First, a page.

UK residents have a wide choice when it comes to retirement plans. One of the most common is the state pension, which consists of a periodic payment made by the Government based on the holder’s previous National Insurance contributions.
In order to be eligible for the state pension, you have to meet some strict requirements. For instance, only women born on or before 5 April 1953 can open this kind of account.
As for men instead, they must be born on or before 5 April 1951. However, if you’re born after these dates, you’re eligible for a similar kind of scheme, which is called “new State Pension”. In fact, this particular kind of trust doesn’t take into account when you start claiming your pension, but when your reach the retirement age instead.
Another important thing to keep in mind is that unlike all other pensions, which give holders access to money when they turn 55, the retirement age of the state pension has been set at 66. Another requirement you must meet to be considered eligible for the state pension is having at least ten years of contribution.
As a matter of fact, the monthly payments you get when you open this kind of account are based solely on your contributions. You also have to option to claim your pension and keep working. You should also know that in the UK your retirement monthly payments won’t start until you claim your pension.
As a matter of fact, deferring state pension could be a good idea to increase the amount you get when you’ll decide to finally claim it. If you’re not sure that a state pension will be enough to sustain you once you’ve stopped working, keep reading: in the following paragraphs we’ll show you the other pension schemes available for all UK residents. This way you’ll be able to figure out which one is the best for your situation.
The Other Pension Schemes Available For UK Residents
The state pension isn’t the only pension scheme available for British citizens. As a matter of fact, you can choose between a great diversity of different plans, each of which has been designed to meet the needs of certain categories of people. Let’s have a look on the trusts available.
The Workplace Pension
The most common type of pension scheme available for UK residents is called workplace pension, which consists of a scheme specifically designed for employees. In fact, by choosing this trust you’ll be able to count on the contribution of your employer who will monthly deposit a minimum amount to help you build your pot. As a matter of fact, all British employers are required to contribute to their employees’ retirement plans. You will also contribute by depositing a small percentage of your salary. Lastly, you’ll be able to count on the contribution of the Government, which will always apply for tax relief.
This type of pension comes in two different schemes: the first one is called the defined contribution pension scheme and it consists of a monthly payment made by your employer to help you build your fund. The pension provider will then invest your money. You should know that this means the amount you get will solely depend on the performance of the investments. The second scheme available is called the defined benefit pension scheme.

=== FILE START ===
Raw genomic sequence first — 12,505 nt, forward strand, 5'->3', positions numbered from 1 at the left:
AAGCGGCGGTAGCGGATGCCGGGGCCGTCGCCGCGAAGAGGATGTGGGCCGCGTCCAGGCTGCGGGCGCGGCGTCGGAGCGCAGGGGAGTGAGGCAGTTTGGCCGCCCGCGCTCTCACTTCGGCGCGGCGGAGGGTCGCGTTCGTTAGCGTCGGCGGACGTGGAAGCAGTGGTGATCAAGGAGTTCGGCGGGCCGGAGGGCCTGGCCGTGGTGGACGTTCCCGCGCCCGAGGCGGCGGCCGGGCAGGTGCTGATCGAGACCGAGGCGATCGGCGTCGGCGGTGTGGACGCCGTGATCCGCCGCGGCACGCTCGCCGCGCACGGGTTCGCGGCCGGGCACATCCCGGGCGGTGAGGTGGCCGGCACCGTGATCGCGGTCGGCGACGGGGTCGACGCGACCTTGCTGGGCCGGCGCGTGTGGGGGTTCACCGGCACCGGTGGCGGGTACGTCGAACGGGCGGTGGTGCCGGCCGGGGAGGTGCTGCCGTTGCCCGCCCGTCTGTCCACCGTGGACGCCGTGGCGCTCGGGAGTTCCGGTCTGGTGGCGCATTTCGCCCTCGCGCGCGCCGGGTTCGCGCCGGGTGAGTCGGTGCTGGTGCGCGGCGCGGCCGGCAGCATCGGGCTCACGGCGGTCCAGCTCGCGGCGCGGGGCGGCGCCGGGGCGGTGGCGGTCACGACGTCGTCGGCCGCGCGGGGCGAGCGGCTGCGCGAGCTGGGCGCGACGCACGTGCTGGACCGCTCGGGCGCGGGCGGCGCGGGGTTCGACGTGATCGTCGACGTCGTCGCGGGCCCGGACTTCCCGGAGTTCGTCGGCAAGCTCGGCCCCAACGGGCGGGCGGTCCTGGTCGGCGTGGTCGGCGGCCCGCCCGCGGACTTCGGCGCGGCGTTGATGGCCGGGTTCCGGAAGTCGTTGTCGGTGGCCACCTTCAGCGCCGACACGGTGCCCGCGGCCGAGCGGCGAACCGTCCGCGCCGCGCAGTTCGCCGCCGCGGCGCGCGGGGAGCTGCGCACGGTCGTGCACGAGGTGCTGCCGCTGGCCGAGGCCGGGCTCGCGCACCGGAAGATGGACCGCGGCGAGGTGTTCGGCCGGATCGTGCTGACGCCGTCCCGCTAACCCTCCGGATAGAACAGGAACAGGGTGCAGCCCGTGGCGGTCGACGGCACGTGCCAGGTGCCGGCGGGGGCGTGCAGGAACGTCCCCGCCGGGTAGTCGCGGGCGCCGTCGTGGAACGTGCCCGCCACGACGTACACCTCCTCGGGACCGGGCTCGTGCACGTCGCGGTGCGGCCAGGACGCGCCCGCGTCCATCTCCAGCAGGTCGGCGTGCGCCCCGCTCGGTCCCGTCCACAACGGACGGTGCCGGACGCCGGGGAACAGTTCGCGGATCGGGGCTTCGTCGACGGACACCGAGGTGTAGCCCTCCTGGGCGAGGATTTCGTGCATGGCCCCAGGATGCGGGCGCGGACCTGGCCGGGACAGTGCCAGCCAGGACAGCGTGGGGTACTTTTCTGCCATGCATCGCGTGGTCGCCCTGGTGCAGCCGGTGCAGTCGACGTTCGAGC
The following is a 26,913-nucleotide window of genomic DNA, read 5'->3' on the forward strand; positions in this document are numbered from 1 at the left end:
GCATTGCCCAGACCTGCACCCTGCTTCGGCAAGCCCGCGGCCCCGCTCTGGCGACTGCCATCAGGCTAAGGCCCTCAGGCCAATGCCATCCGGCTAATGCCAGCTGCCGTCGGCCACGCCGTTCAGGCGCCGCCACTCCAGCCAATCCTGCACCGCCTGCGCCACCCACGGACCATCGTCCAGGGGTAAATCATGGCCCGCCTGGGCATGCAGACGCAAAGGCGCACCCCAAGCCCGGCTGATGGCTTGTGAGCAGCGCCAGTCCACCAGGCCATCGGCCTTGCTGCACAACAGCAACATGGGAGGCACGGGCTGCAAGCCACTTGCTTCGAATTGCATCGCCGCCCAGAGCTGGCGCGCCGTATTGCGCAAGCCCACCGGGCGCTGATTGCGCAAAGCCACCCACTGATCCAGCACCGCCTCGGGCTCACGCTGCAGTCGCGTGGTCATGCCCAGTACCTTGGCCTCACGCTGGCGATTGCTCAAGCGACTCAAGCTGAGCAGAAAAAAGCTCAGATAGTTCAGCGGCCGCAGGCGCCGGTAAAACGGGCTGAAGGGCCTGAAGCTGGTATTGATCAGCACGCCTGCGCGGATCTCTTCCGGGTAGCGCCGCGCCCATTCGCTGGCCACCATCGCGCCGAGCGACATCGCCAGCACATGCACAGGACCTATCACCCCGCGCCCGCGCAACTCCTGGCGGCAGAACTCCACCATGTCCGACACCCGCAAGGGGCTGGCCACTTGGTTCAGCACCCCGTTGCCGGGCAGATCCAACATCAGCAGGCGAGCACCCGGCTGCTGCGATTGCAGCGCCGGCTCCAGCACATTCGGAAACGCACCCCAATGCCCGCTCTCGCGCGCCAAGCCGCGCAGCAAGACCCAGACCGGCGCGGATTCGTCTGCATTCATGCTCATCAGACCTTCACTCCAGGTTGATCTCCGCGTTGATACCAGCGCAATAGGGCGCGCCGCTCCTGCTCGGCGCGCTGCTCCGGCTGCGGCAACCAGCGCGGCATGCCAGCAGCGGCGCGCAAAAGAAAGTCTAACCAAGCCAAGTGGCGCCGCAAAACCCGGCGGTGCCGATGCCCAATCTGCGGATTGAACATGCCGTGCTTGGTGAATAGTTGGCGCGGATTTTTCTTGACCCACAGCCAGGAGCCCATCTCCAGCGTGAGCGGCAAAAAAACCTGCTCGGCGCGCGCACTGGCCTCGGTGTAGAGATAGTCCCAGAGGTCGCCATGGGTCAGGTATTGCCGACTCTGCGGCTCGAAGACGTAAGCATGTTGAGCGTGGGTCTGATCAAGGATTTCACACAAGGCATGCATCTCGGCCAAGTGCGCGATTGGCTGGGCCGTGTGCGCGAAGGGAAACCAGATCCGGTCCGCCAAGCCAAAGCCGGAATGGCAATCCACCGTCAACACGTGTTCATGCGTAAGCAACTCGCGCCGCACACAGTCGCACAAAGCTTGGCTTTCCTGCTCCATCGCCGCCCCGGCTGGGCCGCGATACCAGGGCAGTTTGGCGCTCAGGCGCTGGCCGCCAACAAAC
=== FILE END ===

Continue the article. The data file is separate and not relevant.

In this case, you’ll be able to access a pre-established sum as soon as you reach your retirement age, which for this pension is set at 55.
The Personal Pension
The personal pension is a particular kind of scheme you can arrange yourself. It has been designed for independent workers who can’t count on an employer’s contribution. By opening this kind of fund you’ll be able to choose the pension provider you prefer, and how much and how often to deposit on your trust.
Just like any other type of retirement plan, when you deposit money on a personal pension it will be invested by the pension provider. Once again, this means that the amount you get will also depend on the performance of the single investments and that you might end up getting less than expected.
Rules That Apply To All Schemes
Even though every trust available is different from the others, there are a few rules that apply to every single one of them. The first example of this is that no matter what pension fund you choose to open, you will always be able to count on the Government’s support for your pot, which as mentioned above will always contribute through tax relief.
Also, whichever retirement plan you open, you won’t be able to withdraw your money before the time. As a matter of fact, a rule has been set to prevent holders to withdraw the money before they reach their retirement age, currently set at 55 years old for the workplace and personal pension and at 66 for the state pension.
Although it might seem like an unnecessary strict rule, it has been set by the Government to help you collect a substantial amount to which you can live on when you stop working. Lastly, you should never forget that the pension provider will always invest the money you put in your fund.
This means that the sum you get with a personal or private pension when you stop working will be unpredictable and solely based on the performance of the investments.
Why You Should Plan Your Retirement Years
Planning your retirement years is as important as choosing the right scheme for you. To carefully plan your years after work does not only mean having a solid economic strategy for your future but also being able to identify your goals and ambitions.
In order to do that you should ask yourself some very important questions, such as how much will you need to retire at 55? Will you want to move to another country? Will you need to financially support some of your family members? Answering these questions is crucial to choosing a good plan and trying to ensure a more stable economic future for you and your loved ones. Even though your ambition could change over time, you’ll be setting a wise plan to have the freedom to spend your retirement years as you prefer.